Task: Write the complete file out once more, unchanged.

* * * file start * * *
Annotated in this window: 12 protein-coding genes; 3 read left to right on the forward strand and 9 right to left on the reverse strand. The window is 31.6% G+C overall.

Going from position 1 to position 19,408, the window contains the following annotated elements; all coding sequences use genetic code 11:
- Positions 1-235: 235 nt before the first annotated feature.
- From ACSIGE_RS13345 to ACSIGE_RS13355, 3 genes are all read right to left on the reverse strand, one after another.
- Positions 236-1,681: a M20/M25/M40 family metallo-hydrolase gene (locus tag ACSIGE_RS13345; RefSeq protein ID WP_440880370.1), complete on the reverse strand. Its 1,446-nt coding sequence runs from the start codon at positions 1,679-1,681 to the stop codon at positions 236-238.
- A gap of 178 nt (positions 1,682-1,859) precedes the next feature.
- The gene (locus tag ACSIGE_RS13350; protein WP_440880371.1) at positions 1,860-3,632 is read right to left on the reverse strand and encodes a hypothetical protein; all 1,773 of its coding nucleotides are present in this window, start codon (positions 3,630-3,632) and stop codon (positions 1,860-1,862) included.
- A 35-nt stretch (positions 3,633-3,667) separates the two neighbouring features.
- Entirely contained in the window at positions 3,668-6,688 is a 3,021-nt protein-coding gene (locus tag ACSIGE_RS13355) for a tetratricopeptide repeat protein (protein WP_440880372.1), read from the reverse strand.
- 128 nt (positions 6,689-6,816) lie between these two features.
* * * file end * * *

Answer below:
Annotated in this window: 12 protein-coding genes; 3 read left to right on the forward strand and 9 right to left on the reverse strand. The window is 31.6% G+C overall.

Going from position 1 to position 19,408, the window contains the following annotated elements; all coding sequences use genetic code 11:
- Positions 1-235: 235 nt before the first annotated feature.
- From ACSIGE_RS13345 to ACSIGE_RS13355, 3 genes are all read right to left on the reverse strand, one after another.
- Positions 236-1,681: a M20/M25/M40 family metallo-hydrolase gene (locus tag ACSIGE_RS13345; RefSeq protein ID WP_440880370.1), complete on the reverse strand. Its 1,446-nt coding sequence runs from the start codon at positions 1,679-1,681 to the stop codon at positions 236-238.
- A gap of 178 nt (positions 1,682-1,859) precedes the next feature.
- The gene (locus tag ACSIGE_RS13350; protein WP_440880371.1) at positions 1,860-3,632 is read right to left on the reverse strand and encodes a hypothetical protein; all 1,773 of its coding nucleotides are present in this window, start codon (positions 3,630-3,632) and stop codon (positions 1,860-1,862) included.
- A 35-nt stretch (positions 3,633-3,667) separates the two neighbouring features.
- Entirely contained in the window at positions 3,668-6,688 is a 3,021-nt protein-coding gene (locus tag ACSIGE_RS13355) for a tetratricopeptide repeat protein (protein WP_440880372.1), read from the reverse strand.
- 128 nt (positions 6,689-6,816) lie between these two features.